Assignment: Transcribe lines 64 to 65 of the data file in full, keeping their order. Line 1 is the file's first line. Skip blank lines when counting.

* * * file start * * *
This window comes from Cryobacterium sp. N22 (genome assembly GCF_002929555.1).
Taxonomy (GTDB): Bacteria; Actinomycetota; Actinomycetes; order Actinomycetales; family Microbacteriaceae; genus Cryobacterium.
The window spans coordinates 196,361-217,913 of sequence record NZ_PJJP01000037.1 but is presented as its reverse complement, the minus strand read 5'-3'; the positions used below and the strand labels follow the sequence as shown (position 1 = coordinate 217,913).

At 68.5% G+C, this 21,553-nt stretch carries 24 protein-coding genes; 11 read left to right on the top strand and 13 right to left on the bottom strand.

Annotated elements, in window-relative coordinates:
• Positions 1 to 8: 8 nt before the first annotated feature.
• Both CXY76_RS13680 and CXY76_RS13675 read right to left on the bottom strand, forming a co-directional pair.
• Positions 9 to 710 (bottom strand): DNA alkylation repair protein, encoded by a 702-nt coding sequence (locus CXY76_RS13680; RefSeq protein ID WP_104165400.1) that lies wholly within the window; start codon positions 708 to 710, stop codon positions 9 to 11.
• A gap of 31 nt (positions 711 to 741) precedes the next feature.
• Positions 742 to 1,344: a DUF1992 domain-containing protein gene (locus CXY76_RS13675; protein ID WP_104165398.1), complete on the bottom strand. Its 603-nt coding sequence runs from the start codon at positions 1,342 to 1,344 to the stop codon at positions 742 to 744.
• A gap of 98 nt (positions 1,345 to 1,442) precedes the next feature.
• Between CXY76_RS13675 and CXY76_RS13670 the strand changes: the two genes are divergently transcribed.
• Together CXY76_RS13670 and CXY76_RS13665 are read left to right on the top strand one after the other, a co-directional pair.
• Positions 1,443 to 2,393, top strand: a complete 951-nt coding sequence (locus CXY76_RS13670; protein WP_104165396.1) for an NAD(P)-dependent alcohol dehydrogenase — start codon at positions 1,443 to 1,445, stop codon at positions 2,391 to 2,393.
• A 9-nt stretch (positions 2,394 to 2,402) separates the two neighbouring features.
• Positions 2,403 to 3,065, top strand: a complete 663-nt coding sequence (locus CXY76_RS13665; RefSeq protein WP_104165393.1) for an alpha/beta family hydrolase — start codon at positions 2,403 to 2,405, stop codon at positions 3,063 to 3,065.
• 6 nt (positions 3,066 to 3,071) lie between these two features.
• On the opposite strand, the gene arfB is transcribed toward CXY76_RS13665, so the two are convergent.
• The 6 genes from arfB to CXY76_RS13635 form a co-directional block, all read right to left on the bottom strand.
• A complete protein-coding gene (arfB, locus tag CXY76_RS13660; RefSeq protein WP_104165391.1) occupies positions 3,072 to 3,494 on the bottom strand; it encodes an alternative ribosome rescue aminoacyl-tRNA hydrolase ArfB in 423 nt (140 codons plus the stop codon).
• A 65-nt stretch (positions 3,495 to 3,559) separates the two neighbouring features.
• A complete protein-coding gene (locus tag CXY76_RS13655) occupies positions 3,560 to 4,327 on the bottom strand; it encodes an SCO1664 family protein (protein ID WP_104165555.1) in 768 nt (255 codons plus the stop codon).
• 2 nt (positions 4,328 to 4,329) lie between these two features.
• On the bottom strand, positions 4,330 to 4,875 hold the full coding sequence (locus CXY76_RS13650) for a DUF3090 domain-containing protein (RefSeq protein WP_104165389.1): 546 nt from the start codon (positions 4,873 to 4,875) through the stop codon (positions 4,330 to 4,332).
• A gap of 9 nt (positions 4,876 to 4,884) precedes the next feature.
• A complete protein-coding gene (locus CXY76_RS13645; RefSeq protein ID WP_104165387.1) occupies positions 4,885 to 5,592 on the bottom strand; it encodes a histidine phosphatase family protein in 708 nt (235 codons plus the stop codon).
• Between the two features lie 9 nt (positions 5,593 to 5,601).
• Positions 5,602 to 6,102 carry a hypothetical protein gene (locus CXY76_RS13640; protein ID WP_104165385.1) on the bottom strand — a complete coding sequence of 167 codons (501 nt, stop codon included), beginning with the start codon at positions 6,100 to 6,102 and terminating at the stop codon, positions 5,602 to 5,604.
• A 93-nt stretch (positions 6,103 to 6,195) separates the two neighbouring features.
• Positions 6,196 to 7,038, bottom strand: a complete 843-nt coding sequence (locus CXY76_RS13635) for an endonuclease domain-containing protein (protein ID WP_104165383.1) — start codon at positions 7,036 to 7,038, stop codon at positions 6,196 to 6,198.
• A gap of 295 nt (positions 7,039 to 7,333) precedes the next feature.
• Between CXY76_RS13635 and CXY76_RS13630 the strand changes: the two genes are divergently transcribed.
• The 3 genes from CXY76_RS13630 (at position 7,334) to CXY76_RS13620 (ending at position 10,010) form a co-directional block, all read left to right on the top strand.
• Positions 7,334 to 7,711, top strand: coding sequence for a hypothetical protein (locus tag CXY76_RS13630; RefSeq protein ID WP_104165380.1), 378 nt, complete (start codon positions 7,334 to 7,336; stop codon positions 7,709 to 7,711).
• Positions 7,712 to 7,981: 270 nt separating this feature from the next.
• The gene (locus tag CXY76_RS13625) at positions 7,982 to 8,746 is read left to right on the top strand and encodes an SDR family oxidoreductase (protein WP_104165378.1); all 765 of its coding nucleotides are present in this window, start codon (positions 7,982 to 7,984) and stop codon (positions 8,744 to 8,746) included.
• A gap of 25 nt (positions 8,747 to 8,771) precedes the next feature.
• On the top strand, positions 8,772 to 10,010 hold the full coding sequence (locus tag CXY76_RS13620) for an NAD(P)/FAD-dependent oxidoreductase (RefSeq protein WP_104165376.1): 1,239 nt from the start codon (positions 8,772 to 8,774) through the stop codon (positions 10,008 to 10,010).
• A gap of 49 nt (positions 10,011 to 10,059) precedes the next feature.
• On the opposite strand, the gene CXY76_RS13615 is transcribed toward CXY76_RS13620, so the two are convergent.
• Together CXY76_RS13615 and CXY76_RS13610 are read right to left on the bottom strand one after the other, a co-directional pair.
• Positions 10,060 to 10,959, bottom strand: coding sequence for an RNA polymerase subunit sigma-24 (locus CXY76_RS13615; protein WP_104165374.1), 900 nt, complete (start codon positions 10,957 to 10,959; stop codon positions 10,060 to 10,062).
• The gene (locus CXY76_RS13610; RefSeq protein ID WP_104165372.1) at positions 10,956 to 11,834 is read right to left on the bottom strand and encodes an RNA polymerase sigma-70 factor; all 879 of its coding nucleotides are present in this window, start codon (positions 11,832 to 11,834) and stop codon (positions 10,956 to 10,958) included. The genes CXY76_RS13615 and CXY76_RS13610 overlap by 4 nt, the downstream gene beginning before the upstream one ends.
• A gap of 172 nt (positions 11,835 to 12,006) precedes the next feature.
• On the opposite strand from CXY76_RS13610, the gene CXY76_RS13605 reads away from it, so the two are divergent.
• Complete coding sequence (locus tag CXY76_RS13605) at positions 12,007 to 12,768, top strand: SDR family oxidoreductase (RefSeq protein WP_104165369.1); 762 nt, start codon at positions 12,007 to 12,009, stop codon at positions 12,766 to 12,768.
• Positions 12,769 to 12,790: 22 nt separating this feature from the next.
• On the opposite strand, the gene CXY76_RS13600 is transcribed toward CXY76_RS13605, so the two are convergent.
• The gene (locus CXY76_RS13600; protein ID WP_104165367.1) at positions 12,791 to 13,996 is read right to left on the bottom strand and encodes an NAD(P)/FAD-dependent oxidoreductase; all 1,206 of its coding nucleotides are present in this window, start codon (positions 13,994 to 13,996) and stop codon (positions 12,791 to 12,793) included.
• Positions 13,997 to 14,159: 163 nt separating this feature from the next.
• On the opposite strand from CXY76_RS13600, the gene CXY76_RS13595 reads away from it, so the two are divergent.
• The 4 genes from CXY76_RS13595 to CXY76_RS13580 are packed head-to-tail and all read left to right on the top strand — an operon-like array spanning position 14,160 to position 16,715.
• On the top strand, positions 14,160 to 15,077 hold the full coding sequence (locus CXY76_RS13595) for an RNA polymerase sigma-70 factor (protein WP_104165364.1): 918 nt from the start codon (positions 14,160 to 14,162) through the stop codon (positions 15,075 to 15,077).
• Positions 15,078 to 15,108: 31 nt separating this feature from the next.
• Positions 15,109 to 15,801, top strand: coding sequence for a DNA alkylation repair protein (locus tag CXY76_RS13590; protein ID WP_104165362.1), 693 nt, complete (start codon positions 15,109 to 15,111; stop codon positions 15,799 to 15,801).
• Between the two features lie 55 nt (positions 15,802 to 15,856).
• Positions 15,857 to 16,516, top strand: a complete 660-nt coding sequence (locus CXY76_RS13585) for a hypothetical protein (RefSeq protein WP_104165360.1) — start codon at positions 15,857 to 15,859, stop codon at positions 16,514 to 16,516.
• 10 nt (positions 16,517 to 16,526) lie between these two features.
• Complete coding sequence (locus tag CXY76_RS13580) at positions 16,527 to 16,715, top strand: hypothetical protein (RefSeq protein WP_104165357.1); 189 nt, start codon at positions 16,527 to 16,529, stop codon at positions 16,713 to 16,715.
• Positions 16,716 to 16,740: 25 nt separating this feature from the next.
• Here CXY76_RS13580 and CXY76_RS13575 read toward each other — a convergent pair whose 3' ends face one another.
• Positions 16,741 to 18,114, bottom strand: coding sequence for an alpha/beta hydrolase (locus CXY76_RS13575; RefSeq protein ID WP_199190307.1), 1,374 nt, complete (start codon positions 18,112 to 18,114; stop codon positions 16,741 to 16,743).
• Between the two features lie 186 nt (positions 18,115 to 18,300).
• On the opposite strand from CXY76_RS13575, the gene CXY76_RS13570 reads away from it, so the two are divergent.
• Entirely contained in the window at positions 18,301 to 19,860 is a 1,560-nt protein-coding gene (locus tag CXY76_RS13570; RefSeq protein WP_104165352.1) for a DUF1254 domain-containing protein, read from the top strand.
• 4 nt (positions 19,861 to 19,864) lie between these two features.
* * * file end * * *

• On the opposite strand from CXY76_RS13575, the gene CXY76_RS13570 reads away from it, so the two are divergent.
• Entirely contained in the window at positions 18,301 to 19,860 is a 1,560-nt protein-coding gene (locus tag CXY76_RS13570; RefSeq protein WP_104165352.1) for a DUF1254 domain-containing protein, read from the top strand.